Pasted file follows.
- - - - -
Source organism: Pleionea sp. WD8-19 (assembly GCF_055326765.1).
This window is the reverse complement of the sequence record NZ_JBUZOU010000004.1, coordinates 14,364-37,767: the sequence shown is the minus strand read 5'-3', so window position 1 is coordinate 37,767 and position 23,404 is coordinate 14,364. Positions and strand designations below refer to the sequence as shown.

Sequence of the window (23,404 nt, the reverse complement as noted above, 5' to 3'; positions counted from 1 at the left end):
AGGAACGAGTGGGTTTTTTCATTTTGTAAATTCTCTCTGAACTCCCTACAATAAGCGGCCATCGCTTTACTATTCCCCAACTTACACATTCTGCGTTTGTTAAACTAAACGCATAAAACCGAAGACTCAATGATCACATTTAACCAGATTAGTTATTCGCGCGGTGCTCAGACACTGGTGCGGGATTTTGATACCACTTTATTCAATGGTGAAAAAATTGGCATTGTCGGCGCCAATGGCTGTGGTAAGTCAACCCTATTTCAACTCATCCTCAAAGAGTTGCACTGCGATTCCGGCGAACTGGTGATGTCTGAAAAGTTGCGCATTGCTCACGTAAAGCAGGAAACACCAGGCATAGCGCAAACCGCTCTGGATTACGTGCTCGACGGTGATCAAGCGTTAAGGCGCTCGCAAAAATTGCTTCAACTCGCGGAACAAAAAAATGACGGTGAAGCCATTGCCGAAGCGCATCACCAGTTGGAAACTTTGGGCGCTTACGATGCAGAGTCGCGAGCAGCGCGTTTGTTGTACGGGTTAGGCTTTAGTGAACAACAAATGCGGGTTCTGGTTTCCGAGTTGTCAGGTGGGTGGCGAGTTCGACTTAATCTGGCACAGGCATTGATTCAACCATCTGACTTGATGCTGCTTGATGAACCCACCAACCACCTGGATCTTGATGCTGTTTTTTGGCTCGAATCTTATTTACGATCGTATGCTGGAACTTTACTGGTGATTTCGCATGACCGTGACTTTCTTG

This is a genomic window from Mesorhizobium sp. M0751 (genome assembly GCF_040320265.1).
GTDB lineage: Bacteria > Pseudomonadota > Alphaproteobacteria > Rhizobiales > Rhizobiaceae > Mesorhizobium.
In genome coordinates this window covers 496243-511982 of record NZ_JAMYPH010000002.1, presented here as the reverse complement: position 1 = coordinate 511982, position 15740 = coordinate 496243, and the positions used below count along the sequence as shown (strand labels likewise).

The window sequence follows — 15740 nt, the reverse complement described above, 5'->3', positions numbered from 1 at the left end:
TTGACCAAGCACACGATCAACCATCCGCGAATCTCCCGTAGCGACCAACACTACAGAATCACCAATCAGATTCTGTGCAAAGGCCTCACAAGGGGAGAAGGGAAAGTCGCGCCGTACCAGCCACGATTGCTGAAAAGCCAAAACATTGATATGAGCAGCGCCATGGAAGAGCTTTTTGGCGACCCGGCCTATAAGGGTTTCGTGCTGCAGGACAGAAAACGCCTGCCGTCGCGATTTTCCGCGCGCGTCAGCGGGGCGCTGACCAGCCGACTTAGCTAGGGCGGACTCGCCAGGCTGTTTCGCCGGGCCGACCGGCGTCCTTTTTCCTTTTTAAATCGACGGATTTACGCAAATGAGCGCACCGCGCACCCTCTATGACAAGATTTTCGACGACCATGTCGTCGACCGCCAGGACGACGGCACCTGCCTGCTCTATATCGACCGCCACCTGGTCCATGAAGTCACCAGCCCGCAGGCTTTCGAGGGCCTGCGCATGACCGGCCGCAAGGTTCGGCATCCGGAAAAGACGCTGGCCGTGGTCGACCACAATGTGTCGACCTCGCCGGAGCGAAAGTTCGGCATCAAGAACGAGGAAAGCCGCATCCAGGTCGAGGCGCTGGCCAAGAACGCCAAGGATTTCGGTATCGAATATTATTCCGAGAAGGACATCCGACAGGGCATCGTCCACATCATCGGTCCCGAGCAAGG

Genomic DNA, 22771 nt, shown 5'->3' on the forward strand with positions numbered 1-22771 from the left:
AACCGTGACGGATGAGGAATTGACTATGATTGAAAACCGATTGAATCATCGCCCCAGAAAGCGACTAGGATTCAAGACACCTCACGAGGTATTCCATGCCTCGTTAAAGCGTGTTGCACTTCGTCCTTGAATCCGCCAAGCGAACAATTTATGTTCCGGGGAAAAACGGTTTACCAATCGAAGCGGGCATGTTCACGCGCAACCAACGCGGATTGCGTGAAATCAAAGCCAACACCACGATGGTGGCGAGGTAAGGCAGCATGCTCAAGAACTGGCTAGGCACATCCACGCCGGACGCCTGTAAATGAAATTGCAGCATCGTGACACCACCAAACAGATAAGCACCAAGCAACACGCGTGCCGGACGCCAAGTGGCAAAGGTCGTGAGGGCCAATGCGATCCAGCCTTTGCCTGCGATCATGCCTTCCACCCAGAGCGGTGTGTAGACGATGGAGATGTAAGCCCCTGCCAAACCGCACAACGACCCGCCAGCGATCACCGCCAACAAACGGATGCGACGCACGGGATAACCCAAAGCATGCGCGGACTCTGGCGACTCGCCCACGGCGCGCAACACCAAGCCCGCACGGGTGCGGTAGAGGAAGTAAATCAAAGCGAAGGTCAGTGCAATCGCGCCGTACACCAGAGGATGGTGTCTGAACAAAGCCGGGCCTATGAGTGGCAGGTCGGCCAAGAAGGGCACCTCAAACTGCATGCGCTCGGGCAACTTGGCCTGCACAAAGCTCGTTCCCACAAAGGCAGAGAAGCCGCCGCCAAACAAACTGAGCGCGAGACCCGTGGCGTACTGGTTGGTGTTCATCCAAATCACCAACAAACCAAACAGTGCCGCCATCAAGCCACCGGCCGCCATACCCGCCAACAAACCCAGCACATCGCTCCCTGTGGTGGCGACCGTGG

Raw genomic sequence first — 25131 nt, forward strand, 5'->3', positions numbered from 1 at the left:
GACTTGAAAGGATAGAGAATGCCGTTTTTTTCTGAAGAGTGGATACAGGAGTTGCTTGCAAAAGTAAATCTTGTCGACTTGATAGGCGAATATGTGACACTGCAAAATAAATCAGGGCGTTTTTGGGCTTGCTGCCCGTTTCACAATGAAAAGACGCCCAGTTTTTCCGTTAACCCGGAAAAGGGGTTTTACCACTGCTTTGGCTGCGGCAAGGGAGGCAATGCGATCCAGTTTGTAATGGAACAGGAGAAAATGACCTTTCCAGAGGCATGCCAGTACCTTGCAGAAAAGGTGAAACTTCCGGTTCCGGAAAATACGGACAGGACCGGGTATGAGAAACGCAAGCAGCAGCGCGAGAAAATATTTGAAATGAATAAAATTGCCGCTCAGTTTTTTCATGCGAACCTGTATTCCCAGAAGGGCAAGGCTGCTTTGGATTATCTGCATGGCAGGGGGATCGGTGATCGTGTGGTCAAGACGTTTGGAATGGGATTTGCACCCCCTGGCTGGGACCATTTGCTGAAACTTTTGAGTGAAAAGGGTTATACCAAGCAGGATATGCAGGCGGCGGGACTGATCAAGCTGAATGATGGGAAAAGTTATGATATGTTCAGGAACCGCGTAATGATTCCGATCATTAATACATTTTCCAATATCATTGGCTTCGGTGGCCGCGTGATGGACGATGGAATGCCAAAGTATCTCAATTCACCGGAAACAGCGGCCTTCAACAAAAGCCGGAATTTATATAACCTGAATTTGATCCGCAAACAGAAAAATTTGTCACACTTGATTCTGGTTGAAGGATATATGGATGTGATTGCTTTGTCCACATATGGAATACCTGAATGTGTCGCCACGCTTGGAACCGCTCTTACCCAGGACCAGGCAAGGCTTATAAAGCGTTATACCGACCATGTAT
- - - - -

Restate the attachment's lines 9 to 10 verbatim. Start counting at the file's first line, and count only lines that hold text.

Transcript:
TTGACCAAGCACACGATCAACCATCCGCGAATCTCCCGTAGCGACCAACACTACAGAATCACCAATCAGATTCTGTGCAAAGGCCTCACAAGGGGAGAAGGGAAAGTCGCGCCGTACCAGCCACGATTGCTGAAAAGCCAAAACATTGATATGAGCAGCGCCATGGAAGAGCTTTTTGGCGACCCGGCCTATAAGGGTTTCGTGCTGCAGGACAGAAAACGCCTGCCGTCGCGATTTTCCGCGCGCGTCAGCGGGGCGCTGACCAGCCGACTTAGCTAGGGCGGACTCGCCAGGCTGTTTCGCCGGGCCGACCGGCGTCCTTTTTCCTTTTTAAATCGACGGATTTACGCAAATGAGCGCACCGCGCACCCTCTATGACAAGATTTTCGACGACCATGTCGTCGACCGCCAGGACGACGGCACCTGCCTGCTCTATATCGACCGCCACCTGGTCCATGAAGTCACCAGCCCGCAGGCTTTCGAGGGCCTGCGCATGACCGGCCGCAAGGTTCGGCATCCGGAAAAGACGCTGGCCGTGGTCGACCACAATGTGTCGACCTCGCCGGAGCGAAAGTTCGGCATCAAGAACGAGGAAAGCCGCATCCAGGTCGAGGCGCTGGCCAAGAACGCCAAGGATTTCGGTATCGAATATTATTCCGAGAAGGACATCCGACAGGGCATCGTCCACATCATCGGTCCCGAGCAAGG

Genomic DNA, 22771 nt, shown 5'->3' on the forward strand with positions numbered 1-22771 from the left: